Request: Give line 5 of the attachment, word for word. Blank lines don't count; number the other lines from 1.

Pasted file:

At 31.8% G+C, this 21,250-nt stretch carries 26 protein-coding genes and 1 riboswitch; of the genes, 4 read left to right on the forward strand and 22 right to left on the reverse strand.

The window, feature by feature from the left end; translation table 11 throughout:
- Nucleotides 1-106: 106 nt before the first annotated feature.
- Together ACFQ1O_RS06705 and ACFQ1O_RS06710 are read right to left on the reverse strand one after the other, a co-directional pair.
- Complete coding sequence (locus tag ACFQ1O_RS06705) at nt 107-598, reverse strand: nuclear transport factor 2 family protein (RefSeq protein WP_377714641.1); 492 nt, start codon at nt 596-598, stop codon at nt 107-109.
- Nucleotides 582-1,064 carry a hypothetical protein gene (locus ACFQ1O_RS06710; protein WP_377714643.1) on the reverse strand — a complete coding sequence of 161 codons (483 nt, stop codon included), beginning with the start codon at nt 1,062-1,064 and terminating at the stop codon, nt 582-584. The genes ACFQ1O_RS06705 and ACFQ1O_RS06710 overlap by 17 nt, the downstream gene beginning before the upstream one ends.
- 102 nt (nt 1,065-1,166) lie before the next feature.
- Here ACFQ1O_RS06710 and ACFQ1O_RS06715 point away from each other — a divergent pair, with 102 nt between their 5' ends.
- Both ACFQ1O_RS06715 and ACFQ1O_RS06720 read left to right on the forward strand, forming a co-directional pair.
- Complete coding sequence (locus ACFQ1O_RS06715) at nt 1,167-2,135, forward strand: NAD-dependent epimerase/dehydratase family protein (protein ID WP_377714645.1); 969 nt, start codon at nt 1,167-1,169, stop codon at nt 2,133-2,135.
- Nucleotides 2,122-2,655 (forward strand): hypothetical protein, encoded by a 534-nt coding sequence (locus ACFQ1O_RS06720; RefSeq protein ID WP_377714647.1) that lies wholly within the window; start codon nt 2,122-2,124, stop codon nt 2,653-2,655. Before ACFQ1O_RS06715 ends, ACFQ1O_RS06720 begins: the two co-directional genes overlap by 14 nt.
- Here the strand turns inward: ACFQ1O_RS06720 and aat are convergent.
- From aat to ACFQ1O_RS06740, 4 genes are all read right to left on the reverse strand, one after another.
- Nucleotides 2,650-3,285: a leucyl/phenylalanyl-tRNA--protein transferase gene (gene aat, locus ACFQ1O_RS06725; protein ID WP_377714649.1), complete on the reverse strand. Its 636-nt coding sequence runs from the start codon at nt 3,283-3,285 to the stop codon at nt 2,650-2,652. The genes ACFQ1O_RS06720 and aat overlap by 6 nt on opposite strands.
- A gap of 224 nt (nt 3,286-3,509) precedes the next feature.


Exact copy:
- Complete coding sequence (locus tag ACFQ1O_RS06705) at nt 107-598, reverse strand: nuclear transport factor 2 family protein (RefSeq protein WP_377714641.1); 492 nt, start codon at nt 596-598, stop codon at nt 107-109.